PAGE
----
327 Like wailing pensive ghosts awaiting theirs,
328 And point the parting pang. Thought but fond man
329 Of these, and all the thousand nameless ills,
330 That one incessant struggle render life,
331 One scene of toil, of anguish, and of fate,
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332 Vice in his high career would stand appall'd,
333 And heedless rambling impulse learn to think;
334 The conscious heart of Charity would warm,
335 And his wide wish Benevolence dilate;
336 The social tear would rise, the social sigh;
337 And into clear perfection, gradual bliss,
338 Refining still, the social passions work.
339 And here can I forget the generous few,
340 Who, touch'd with human woe, redressive sought
341 Into the horrors of the gloomy jail?
342 Unpitied, and unheard, where Misery moans;
343 Where Sickness pines; where Thirst and Hunger burn,
344 And poor Misfortune feels the lash of Vice.
345 While in the land of liberty, the land
346 Whose every street, and public meeting glows
347 With open freedom, little tyrants rag'd:
348 Snatch'd the lean morsel from the starving mouth;
349 Tore from cold, wintry limbs the tatter'd robe;
350 Even robb'd them of the last of comforts, sleep;
351 The free-born Briton to the dungeon chain'd,
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352 Or, as the lust of cruelty prevail'd,
353 At pleasure mark'd him with inglorious stripes;
354 And crush'd out lives, by various nameless ways,
355 That for their country would have toil'd, or bled.
356 Hail patriot-band! who, scorning secret scorn,
357 When Justice, and when Mercy led the way,
358 Dragg'd the detected monsters into light,
359 Wrench'd from their hand Oppression's iron rod,
360 And bade the cruel feel the pains they gave.
361 Yet stop not here, let all the land rejoice,
362 And make the blessing unconfin'd, as great.
363 Much still untouch'd remains; in this rank age,
364 Much is the patriot's weeding hand requir'd.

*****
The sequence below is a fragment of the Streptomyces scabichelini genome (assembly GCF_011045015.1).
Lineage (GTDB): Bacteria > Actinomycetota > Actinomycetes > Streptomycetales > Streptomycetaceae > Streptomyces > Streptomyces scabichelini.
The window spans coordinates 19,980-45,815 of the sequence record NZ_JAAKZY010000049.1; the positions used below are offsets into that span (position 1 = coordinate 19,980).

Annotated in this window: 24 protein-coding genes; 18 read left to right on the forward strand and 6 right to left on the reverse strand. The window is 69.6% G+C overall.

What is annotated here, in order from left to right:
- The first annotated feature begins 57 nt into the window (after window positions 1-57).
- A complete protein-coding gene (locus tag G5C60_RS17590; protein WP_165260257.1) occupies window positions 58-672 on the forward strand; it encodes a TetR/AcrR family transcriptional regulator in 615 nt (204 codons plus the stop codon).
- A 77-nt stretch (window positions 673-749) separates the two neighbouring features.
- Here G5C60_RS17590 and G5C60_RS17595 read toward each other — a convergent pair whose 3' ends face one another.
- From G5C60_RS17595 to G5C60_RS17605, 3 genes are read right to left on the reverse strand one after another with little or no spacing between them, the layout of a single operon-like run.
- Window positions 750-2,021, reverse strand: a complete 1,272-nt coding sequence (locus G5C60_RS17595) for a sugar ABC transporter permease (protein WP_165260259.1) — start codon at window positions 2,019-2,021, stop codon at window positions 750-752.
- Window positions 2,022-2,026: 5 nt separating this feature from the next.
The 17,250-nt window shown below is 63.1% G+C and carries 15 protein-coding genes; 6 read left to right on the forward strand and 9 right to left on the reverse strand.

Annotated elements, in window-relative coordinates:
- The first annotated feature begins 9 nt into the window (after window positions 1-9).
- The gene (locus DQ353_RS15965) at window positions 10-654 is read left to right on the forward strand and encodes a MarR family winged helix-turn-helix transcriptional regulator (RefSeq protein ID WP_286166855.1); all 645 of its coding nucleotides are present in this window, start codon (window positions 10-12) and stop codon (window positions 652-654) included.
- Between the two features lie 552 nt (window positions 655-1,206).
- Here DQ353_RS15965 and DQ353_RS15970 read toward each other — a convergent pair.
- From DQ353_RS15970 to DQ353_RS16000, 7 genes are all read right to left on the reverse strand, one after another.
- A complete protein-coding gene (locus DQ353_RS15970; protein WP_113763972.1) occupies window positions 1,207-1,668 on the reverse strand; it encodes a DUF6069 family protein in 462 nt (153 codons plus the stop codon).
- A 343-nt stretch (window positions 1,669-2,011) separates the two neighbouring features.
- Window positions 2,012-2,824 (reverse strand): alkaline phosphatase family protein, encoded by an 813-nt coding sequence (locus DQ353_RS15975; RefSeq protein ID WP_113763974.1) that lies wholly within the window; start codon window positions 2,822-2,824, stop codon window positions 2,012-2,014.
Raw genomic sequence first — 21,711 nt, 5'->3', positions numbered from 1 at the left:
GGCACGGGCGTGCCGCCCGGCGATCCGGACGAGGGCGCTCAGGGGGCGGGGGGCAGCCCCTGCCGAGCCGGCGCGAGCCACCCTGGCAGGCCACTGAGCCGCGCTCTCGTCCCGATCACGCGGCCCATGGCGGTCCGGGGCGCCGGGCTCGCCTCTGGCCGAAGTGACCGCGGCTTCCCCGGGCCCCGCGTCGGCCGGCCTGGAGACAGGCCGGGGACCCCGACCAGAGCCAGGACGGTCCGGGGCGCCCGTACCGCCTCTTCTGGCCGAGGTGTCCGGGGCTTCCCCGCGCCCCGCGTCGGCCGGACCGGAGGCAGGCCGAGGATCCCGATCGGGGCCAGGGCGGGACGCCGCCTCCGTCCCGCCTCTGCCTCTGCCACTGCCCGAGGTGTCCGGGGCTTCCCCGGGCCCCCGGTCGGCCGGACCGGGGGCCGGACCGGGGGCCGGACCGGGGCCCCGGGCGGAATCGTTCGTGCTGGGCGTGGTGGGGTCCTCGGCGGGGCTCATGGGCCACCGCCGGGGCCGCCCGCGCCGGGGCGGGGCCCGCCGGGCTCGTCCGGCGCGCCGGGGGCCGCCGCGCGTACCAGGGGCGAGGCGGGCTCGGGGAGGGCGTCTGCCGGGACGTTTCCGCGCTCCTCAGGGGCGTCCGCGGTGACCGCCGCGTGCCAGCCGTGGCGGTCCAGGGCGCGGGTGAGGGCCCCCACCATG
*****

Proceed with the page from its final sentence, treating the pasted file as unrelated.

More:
365 The toils of law, (what dark insidious men
366 Have cumbrous added to perplex the truth,
367 And lengthen simple justice into trade)
368 Oh glorious were the day! that saw these broke,
369 And every man within the reach of right.
370 Yet more outragious is the season still,
371 A deeper horror, in Siberian wilds;
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372 Where Winter keeps his unrejoicing court,
373 And in his airy hall the loud misrule
374 Of driving tempest is for ever heard.
375 There thro' the ragged woods absorpt in snow,
376 Sole tenant of these shades, the shaggy bear,
377 With dangling ice all horrid, stalks forlorn;
378 Slow-pac'd and sourer as the storms increase,
379 He makes his bed beneath the drifted snow;
380 And, scorning the complainings of distress.
381 Hardens his heart against assailing want.
382 While tempted vigorous o'er the marble waste.
383 On sleds reclin'd, the furry Russian sits;
384 And, by his rain-deer drawn, behind him throws
385 A shining kingdom in a winter's day.
386 Or from the cloudy Alps, and Appenine,
387 Capt with grey mists, and everlasting snows;
388 Where nature in stupendous rain lies,
389 And from the leaning rock, on either side,
390 Gush out those streams that classic song renowns:
391 Cruel as death, and hungry as the grave!
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392 Burning for blood! bony, and ghaunt, and grim!
393 Assembling wolves in torrent troops descend;
394 And, pouring o'er the country, bear along,
395 Keen as the north-wind sweeps the glossy snow.
396 All is their prize. They fasten on the steed,
397 Press him to earth, and pierce his mighty heart.
398 Nor can the bull his awful front defend.
399 Or shake the murdering savages away.
400 Rapacious, at the mother's throat they fly
401 And tear the screaming infant from her breast.
402 The godlike face of man avails him nought.
403 Even beauty, force divine! at whose bright glance
404 The generous lyon stands in soften'd gaze,
405 Here bleeds, a hapless, undistinguish'd prey.
406 But if, appriz'd of the severe attack,
407 The country be shut up, lur'd by the scent,
408 On church-yards drear (inhuman to relate!)